In-app header bidding is all the rage today.¹ But is it worth the hype? We polled scores of app publishers and their demand partners to find out.
Download our full report for the complete findings of our survey, along with exclusive data from our network.
Based on our research, here are six key takeaways:
1) The App Monetization Status Quo Isn’t Working
The current approaches that apps are commonly taking in regard to ad monetization are just not cutting it anymore. In particular, our survey found that 53 percent of those polled said that ad revenues had mostly remained the same or had dropped in the last 12 months. And, an additional 24 percent said they didn’t or couldn’t track this.
Further compounding these issues is ad latency, which negatively impacts revenue potential and the overall user experience. According to the report, 40 percent of respondents said it took a second or more for an ad to appear within the app once the call first goes out. That may not seem like much, but to increasingly impatient mobile app users it can seem like a lifetime.
2) In-App Header Bidding Solutions Already are Proven Effective
Luckily, a solution to these woes already exists. In-app header bidding and unified mobile ad auctions have become increasingly popular monetization options, and are already helping app publishers and developers more effectively optimize revenue yields while also delighting end users.
To see just how effective unified auctions are today, we analyzed data from InMobi’s network from 2017. This review found that apps leveraging InMobi’s mediation offering (which includes unified ad auctions), in comparison to their non-mediating peers, saw the following results:
- 44 percent more ad impressions.
- 7.4 percent more ad sources.
- 48 percent more ad revenue.
- Ads loaded 28 percent faster.
And, mediation and unified auctions are now used for a wide variety of ad inventory, even rewarded video. Our survey found that among those currently utilizing in-app header bidding, 47 percent have open auctions set up with video ads and 52 percent have it set up with interstitials, among other ad formats.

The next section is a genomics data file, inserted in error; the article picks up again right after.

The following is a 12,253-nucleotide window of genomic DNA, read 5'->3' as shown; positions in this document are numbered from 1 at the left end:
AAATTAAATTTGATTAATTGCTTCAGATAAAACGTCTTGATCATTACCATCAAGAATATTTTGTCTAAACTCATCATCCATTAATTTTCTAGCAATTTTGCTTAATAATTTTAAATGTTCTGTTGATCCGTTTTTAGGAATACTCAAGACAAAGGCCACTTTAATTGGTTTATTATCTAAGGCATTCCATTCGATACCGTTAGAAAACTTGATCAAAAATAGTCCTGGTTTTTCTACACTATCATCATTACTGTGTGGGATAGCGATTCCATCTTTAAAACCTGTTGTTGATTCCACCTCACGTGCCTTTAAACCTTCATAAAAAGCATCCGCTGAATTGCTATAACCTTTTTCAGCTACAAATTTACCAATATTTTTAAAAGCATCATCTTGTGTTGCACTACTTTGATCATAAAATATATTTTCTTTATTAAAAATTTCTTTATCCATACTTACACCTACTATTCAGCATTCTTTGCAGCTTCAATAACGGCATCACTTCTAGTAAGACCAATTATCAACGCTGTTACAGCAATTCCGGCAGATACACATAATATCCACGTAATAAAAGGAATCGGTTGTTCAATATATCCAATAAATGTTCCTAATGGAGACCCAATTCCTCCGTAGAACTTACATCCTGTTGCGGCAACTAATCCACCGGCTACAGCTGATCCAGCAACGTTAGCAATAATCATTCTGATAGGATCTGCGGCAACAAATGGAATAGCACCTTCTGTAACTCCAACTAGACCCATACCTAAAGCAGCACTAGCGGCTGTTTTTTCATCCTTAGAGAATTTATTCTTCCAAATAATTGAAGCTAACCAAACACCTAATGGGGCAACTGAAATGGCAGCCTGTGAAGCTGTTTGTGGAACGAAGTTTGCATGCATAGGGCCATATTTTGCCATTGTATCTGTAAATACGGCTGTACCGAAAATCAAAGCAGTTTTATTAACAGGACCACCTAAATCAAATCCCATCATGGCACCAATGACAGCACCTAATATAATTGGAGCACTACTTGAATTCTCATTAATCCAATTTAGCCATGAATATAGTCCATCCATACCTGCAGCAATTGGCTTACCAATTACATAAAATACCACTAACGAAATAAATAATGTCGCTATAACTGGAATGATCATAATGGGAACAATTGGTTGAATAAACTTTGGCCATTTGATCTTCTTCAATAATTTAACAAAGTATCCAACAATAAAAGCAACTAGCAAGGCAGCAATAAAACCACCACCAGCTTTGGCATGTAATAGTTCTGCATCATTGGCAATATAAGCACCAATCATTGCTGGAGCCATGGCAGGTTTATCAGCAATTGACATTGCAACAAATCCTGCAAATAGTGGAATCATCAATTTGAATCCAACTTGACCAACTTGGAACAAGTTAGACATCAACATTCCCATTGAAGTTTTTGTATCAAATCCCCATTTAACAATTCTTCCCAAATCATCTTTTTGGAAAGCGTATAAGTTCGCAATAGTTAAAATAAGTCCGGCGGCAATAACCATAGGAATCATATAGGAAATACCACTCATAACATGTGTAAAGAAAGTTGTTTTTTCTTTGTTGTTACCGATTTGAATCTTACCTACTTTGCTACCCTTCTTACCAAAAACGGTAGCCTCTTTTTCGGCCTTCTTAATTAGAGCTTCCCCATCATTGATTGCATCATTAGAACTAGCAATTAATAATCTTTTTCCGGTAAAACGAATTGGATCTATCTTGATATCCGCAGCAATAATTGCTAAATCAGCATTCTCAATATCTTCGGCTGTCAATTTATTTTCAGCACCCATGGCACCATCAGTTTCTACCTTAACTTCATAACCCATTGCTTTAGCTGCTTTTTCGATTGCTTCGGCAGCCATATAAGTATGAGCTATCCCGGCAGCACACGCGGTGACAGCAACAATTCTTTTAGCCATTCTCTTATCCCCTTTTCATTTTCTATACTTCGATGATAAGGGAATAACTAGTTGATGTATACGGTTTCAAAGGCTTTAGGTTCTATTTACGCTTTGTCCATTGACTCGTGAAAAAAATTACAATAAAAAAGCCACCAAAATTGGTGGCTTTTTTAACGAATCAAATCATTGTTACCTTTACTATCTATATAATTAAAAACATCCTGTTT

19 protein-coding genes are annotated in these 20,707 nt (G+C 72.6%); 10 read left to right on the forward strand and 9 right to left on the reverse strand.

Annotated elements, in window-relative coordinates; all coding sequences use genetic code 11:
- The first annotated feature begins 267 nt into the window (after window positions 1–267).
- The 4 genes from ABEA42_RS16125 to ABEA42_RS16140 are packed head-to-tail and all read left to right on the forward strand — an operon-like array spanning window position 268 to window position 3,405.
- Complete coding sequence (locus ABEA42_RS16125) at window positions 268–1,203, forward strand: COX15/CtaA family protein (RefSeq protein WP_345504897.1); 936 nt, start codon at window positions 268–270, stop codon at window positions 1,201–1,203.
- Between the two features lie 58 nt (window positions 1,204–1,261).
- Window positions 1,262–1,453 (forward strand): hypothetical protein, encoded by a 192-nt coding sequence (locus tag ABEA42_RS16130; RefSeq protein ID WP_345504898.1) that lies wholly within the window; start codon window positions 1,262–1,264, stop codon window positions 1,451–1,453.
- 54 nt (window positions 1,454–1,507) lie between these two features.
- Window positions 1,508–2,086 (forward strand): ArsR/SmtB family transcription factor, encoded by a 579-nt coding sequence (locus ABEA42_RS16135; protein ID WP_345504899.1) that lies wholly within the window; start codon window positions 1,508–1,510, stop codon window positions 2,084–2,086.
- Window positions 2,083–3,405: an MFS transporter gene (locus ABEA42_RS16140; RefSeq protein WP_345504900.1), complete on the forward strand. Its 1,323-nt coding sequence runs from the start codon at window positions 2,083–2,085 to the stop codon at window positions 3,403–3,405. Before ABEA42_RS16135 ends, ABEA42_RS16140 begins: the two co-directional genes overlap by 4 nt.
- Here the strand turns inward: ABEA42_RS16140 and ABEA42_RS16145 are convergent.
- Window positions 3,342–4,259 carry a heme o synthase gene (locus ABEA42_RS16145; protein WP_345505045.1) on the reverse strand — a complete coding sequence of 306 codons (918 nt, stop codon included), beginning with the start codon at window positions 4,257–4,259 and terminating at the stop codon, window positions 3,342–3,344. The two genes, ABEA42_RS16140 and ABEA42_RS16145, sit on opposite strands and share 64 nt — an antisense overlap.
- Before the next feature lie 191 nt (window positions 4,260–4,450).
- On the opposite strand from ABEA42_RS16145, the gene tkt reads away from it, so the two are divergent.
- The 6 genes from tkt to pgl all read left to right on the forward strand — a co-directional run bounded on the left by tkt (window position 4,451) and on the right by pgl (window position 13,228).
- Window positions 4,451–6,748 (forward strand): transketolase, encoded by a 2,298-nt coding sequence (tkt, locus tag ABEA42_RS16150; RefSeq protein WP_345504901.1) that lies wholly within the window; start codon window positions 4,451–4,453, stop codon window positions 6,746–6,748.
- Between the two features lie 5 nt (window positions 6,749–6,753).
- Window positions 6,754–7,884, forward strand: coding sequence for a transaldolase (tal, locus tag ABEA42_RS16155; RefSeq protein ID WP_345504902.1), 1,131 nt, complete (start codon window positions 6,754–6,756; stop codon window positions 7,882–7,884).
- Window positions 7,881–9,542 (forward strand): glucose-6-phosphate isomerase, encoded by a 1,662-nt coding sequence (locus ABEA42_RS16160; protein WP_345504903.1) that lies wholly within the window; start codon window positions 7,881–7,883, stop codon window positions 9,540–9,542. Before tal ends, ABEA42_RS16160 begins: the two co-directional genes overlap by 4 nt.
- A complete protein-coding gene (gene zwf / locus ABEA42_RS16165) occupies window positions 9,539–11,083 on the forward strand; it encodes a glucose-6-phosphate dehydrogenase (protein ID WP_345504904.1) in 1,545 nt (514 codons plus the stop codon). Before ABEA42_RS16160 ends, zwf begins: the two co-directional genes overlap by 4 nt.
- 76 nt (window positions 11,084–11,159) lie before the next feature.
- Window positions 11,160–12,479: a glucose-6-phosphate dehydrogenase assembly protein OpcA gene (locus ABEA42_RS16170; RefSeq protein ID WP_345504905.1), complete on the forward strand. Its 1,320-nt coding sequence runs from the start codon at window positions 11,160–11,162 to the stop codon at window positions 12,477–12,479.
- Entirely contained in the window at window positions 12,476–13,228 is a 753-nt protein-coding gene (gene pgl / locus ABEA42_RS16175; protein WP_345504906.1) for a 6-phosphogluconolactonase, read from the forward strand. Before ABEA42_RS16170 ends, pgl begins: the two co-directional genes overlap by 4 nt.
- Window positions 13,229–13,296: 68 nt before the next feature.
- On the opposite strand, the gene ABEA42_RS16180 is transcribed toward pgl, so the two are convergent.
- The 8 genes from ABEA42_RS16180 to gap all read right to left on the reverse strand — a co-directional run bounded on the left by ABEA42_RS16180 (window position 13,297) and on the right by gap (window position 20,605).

3) The Historical Average Still Holds Sway, as Misconceptions Reign Among App Developers
If in-app header bidding is proven effective, then why do 57 percent of publishers
still use waterfalls to determine the highest bidder?
The reason why is because many app developers and publishers aren’t fully aware of unified auctions and their benefits. Only 22 percent of survey respondents said they had a very good understanding of in-app header bidding, while 12 percent had a limited amount of knowledge on the topic and 11 percent admitted to not understanding it at all. And, among survey respondents not utilizing in-app header bidding, 11 said they weren’t using the technology because of latency concerns, even though unified auctions are proven to improve ad load speeds.
4) In-App Header Bidding Will Become Increasingly Necessary
But, despite concerns, in-app header bidding will likely become more commonplace in the industry. As the ad tech landscape changes and becomes
more dependent on programmatic tech, old ways simply won’t prove effective. The same change that occurred on desktop and mobile web will happen here.
5) Publishers of Mobile Apps Willing to Experiment and Try Out New Things
Even though waterfalls and historical averages still dominate the mobile app ad monetization space today, there are signs that app publishers are beginning to look at new and different approaches. For example, 43 percent of survey respondents are already using real-time bidding, and the number of in-app header bidding auctions on our network rose 56 percent in 2017.
Server side connections help with testing, as a direct connection to the ad server makes it easier to try out new options and conduct trials. Among survey respondents currently using in-app header bidding, close to half have a hybrid wrapper or server-side wrapper in place with their chosen auction partner.
6) In-App Header Bidding is Not the Same as a Unified Auction
Nowadays, it seems like every major app monetization player claims to offer header bidding within app environments. Even the Facebook Audience Network now claims to offer in-app header bidding. But, all that glitters is not gold.
what’s the difference between the two? With most in-app header bidding setups, only part of the demand occurs via auctions.
For example, consider a waterfall that has three ad network demand sources. Just because the second demand source determines its winning bids via an open auction doesn’t mean that waterfalling’s issues go away. In contrast, in a unified auction, every single ad bidder competes against each other in real time for every bid opportunity.
Interested in more insights on the current state of monetization and in-app header bidding? Be sure to
grab the full report today.